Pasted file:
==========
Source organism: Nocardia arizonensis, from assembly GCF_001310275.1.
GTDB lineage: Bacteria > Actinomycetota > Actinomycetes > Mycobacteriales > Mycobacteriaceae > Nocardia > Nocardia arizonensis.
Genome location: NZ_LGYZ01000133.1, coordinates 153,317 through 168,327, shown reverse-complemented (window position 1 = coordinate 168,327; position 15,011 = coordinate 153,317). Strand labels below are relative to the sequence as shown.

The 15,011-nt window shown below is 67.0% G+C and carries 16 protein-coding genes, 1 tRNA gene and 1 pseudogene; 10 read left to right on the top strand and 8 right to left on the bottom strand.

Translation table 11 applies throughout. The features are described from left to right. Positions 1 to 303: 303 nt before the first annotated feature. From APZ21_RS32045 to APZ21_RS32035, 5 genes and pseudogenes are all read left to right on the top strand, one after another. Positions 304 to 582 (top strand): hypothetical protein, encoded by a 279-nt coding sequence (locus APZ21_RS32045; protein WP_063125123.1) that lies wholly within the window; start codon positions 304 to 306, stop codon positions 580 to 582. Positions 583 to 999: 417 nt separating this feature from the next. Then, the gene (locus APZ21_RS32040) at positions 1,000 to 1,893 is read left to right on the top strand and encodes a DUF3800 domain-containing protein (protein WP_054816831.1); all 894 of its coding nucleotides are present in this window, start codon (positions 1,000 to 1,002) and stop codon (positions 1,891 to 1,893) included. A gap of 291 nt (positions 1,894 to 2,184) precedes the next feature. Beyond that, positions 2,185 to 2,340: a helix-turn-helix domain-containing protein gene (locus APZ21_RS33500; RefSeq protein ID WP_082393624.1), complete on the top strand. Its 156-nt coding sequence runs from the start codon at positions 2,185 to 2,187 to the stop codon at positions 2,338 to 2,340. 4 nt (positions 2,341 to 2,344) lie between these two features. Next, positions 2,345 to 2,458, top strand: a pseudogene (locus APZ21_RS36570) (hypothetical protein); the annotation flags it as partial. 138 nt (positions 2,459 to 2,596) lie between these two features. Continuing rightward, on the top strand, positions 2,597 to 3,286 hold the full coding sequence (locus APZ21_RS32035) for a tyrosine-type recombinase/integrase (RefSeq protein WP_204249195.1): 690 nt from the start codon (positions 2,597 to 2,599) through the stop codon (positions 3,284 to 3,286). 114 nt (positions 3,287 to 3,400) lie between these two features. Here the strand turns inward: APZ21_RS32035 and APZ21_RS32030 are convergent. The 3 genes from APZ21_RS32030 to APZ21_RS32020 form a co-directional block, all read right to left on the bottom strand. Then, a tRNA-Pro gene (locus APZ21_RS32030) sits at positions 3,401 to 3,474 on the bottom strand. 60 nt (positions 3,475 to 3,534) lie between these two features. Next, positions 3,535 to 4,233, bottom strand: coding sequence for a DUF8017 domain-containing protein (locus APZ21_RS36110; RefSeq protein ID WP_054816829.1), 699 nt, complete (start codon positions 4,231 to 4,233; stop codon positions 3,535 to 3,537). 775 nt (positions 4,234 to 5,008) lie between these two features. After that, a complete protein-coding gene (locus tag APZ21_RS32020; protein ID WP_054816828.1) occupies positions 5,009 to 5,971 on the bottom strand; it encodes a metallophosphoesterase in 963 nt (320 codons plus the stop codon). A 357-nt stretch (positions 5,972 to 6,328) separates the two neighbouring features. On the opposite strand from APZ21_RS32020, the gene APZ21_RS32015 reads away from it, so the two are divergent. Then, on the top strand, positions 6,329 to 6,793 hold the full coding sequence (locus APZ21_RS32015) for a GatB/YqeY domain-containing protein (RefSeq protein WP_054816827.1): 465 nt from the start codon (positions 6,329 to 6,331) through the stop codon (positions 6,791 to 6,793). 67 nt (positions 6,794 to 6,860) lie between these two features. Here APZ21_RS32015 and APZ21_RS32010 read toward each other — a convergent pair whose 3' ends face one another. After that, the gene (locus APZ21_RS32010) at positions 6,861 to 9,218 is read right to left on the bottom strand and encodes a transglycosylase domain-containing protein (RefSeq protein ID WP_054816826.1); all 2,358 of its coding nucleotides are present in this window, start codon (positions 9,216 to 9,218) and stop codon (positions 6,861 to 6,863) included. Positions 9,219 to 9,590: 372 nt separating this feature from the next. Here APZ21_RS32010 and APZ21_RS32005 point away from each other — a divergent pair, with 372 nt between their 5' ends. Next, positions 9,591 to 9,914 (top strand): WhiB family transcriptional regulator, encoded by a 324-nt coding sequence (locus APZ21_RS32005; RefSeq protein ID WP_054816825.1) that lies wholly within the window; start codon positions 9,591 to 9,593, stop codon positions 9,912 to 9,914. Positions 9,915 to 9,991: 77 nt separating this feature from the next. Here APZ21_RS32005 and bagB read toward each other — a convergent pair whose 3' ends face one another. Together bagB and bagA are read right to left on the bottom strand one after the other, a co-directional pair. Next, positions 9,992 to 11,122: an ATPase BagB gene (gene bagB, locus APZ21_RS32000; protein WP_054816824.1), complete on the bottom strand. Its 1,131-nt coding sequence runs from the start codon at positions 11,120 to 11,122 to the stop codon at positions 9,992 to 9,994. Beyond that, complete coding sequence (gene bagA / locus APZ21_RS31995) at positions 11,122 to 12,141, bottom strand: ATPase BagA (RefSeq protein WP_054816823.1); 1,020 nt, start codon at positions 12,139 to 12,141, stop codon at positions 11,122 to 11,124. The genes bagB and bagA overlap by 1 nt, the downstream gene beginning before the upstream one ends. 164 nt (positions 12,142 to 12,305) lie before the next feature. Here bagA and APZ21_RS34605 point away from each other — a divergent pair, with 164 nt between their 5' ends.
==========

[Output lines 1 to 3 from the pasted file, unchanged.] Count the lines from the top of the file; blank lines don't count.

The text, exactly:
Source organism: Nocardia arizonensis, from assembly GCF_001310275.1.
GTDB lineage: Bacteria > Actinomycetota > Actinomycetes > Mycobacteriales > Mycobacteriaceae > Nocardia > Nocardia arizonensis.
Genome location: NZ_LGYZ01000133.1, coordinates 153,317 through 168,327, shown reverse-complemented (window position 1 = coordinate 168,327; position 15,011 = coordinate 153,317). Strand labels below are relative to the sequence as shown.